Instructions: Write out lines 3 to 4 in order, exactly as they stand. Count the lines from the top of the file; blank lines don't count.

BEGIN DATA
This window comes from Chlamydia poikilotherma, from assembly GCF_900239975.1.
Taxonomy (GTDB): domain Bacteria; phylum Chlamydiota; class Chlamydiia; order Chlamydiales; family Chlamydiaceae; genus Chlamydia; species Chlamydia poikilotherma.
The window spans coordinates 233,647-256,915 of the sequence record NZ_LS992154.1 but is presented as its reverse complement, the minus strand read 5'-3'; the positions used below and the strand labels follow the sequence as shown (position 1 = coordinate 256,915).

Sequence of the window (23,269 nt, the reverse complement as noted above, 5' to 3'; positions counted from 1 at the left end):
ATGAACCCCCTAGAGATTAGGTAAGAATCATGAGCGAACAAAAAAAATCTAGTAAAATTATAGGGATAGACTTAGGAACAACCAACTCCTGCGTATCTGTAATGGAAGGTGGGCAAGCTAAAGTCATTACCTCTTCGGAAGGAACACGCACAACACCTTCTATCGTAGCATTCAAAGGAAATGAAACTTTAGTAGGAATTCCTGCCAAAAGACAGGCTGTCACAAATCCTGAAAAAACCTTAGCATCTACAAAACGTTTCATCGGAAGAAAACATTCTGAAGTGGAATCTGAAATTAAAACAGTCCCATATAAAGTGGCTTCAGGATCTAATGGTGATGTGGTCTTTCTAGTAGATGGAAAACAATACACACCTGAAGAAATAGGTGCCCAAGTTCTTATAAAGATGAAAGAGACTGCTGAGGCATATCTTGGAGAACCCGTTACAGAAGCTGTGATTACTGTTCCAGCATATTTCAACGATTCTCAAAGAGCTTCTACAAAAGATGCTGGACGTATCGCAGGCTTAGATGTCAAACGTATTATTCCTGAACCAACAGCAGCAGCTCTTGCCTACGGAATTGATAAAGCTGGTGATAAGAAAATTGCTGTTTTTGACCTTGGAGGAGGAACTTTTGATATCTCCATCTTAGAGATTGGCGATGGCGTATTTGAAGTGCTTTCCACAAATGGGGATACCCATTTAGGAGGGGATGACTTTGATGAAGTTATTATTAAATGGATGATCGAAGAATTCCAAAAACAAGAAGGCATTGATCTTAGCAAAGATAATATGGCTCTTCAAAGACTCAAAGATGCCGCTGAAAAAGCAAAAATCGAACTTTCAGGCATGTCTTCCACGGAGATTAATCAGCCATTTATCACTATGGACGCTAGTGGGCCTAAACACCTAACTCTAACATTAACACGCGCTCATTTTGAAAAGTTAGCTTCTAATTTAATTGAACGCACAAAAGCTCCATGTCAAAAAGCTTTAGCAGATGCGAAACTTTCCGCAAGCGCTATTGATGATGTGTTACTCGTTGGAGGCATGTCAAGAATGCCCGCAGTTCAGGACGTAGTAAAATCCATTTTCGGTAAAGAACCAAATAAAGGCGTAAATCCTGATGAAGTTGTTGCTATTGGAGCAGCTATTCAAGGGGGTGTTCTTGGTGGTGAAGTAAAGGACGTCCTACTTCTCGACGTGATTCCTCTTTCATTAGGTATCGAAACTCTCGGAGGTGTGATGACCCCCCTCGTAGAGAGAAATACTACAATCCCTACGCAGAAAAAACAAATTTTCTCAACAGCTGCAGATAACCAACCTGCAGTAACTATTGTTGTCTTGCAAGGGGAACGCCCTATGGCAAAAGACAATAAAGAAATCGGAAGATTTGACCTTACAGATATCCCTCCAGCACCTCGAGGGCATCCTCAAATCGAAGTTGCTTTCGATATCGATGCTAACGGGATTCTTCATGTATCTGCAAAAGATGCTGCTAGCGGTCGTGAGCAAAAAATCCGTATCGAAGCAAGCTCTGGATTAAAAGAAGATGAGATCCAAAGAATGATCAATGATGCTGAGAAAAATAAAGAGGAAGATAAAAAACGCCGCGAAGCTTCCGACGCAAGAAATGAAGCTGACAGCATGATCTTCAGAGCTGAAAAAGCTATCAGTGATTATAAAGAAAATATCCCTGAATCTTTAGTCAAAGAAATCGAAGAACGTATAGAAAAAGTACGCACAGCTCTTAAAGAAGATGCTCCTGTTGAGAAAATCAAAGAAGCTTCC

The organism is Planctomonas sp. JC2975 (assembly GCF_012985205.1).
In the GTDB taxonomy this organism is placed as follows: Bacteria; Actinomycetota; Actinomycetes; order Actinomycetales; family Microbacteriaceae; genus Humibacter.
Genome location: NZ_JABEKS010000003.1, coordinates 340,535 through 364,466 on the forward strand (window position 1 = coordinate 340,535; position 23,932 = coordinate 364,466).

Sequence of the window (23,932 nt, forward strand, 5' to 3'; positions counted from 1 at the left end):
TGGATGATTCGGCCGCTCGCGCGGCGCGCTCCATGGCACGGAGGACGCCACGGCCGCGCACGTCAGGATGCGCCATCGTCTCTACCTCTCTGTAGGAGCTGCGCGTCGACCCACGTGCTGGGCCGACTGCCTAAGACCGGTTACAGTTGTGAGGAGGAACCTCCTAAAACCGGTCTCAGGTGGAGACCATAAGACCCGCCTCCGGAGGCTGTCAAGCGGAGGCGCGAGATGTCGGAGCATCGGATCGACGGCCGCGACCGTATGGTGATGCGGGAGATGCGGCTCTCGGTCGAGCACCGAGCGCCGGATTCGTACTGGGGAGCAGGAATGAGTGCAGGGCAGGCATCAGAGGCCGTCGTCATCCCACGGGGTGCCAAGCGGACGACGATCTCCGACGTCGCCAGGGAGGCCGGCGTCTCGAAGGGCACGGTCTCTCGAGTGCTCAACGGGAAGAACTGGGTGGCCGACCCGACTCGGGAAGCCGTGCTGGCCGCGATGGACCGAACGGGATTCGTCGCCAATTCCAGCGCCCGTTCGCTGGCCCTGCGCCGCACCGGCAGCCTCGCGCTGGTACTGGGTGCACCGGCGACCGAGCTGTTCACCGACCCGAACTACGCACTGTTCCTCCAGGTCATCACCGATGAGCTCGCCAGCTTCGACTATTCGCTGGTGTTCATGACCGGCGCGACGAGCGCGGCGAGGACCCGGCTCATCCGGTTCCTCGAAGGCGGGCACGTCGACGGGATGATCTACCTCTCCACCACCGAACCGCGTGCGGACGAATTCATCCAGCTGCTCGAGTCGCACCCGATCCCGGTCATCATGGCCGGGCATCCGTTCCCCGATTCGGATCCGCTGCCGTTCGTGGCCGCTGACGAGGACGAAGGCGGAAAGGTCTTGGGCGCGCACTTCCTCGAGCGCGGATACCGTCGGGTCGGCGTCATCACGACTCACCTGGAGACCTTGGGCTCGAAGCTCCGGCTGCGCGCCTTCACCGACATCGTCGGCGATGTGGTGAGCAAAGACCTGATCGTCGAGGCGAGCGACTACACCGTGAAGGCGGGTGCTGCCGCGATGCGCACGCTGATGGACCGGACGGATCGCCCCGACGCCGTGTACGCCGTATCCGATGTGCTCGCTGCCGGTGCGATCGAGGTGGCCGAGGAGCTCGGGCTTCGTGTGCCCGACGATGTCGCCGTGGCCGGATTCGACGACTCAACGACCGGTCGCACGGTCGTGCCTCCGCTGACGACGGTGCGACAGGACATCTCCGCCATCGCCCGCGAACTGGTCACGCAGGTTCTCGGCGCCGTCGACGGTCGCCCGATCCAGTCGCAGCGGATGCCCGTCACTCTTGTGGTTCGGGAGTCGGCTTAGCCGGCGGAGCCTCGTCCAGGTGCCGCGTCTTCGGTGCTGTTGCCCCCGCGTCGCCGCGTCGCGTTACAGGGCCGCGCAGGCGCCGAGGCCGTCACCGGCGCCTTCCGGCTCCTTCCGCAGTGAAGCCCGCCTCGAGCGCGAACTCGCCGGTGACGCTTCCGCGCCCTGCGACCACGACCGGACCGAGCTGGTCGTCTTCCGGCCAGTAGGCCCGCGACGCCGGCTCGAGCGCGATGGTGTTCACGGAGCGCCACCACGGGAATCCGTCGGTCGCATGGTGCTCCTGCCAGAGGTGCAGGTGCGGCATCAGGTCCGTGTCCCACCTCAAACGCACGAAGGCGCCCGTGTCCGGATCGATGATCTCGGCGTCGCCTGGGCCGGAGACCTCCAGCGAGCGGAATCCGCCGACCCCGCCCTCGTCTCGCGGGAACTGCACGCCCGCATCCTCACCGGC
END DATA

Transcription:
The window spans coordinates 233,647-256,915 of the sequence record NZ_LS992154.1 but is presented as its reverse complement, the minus strand read 5'-3'; the positions used below and the strand labels follow the sequence as shown (position 1 = coordinate 256,915).

Sequence of the window (23,269 nt, the reverse complement as noted above, 5' to 3'; positions counted from 1 at the left end):